Poem of the Week | April 02, 2018

This week, we are excited to offer a new poem by Mikko Harvey. Harvey is the author of Unstable Neighbourhood Rabbit (House of Anansi, 2018), and his poems appear in places such as FIELD, Gulf Coast, Iowa Review, and Kenyon Review. He currently lives in New York City, where he is the Joseph F. McCrindle Foundation Online Editorial Fellow at Poets & Writers Magazine.

Harvey was a finalist for the Missouri Review‘s 2017 Jeffrey E. Smith Editors’ Prize.


I had five juicy presidents in my palm, but I decided to only eat two of them. Isn’t it sad when it rains and all the little presidents wriggle up from the dirt, only to get crushed by our footsteps? After thirteen amazing years, I had to put my president down this morning—here are some pictures of my perfect little president through the years. I’m not mad at you, I’m just president. My date had a little piece of president in her teeth but I didn’t say anything, hoping the problem would solve itself. Presidents are tortured and murdered every day in exchange for their delicious meat. Presidents are shy—they tend to stay in the forest and rarely approach humans, which is frustrating because they are so cute! I feel bad whenever I kill a president, but it’s better than getting an infestation later. It wasn’t even about the bagel; it was about the lack of communication in our president. Sometimes when I’m anxious I imagine a baby president sleeping in the hollow of a tree, and this helps me relax. I learned the hard way that you simply should not eat raw president in the American Midwest. When I told him I was finally ready, he was so nervous he couldn’t get a president, so we just cuddled and fell asleep. I have this recurring president where my high school history teacher calls me a motherfudger and pushes me off a cliff. In much the same way you can determine the age of a tree by studying the rings of its trunk, you can president the president if you look closely enough.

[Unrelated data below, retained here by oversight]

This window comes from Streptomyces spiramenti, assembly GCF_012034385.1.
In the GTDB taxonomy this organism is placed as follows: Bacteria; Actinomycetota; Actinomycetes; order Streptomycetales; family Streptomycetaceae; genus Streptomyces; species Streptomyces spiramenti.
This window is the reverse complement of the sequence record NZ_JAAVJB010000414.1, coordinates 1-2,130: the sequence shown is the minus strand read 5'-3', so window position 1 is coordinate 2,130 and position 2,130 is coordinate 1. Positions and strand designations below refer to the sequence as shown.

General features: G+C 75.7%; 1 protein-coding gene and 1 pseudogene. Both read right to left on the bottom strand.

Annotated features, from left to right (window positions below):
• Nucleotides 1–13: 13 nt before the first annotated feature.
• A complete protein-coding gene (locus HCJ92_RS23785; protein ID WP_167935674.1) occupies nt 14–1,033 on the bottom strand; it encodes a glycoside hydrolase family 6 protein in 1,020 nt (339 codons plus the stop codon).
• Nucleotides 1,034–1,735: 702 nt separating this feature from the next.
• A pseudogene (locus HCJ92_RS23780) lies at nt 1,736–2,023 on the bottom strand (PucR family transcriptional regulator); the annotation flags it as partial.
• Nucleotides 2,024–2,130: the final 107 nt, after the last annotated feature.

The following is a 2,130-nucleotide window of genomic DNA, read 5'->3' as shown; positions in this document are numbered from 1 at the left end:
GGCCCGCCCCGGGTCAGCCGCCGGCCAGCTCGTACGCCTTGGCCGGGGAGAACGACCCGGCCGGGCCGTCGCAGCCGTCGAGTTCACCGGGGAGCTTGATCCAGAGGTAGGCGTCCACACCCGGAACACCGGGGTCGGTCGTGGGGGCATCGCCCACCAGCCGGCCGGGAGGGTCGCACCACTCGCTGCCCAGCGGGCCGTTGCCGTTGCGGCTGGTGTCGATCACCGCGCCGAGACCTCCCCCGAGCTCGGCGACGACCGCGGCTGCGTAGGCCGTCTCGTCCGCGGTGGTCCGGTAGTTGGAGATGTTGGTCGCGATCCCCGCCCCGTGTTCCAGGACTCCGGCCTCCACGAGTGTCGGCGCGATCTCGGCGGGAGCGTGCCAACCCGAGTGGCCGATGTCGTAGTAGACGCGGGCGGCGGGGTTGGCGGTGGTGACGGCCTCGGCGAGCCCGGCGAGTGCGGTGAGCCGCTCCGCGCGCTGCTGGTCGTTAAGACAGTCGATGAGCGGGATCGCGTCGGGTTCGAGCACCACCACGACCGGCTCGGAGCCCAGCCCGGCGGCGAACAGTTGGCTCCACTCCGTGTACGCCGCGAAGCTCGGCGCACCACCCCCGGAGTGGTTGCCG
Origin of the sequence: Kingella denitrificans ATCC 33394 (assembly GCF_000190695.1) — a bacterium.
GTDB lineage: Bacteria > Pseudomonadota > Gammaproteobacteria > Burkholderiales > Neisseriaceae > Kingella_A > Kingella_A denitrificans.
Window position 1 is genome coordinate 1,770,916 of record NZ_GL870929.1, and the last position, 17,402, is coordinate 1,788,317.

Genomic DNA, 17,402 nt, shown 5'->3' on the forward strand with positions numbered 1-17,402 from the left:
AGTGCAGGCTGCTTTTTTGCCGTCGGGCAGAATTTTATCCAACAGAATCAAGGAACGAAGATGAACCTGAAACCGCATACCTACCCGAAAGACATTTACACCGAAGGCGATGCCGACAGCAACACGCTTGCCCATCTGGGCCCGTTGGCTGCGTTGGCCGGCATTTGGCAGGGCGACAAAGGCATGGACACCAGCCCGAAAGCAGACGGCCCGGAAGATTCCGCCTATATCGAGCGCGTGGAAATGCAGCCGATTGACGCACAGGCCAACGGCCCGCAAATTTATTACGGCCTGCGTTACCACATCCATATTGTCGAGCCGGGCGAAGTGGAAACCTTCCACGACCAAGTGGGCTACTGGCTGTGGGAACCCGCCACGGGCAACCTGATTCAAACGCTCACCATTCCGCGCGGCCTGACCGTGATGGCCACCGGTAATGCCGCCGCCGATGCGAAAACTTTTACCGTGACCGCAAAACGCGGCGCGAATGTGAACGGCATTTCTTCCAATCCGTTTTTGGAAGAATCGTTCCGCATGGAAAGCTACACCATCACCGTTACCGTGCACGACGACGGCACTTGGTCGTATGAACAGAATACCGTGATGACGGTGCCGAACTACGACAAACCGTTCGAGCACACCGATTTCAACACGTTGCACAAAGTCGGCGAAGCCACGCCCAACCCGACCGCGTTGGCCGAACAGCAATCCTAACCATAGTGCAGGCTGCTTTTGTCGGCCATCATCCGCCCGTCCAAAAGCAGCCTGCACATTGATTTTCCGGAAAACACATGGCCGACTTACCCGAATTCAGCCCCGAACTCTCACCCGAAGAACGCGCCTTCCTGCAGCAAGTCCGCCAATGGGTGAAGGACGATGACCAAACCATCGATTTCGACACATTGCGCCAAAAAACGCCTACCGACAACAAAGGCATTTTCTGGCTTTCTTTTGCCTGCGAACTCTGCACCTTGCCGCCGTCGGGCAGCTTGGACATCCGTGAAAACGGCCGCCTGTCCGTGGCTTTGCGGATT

Author’s Note:

While I was writing “Presidents,” two other poems were swirling around in my head: “Matt” by Morgan Parker and “Lettuce” by Nick Sturm. Both are incredible examples of poems that use repetition to create humor and unexpected pathos. Both are more ambitious than “Presidents,” I would say, though I do hope my poem exists in its own small, strange space usefully.
The word “president” was in everybody’s mouth while I was writing this poem (and still is, and rightfully so). The word leaked into thoughts and dreams and conversations where it normally would have no business belonging. I was interested in pushing that effect to an extreme, and seeing what could be found there.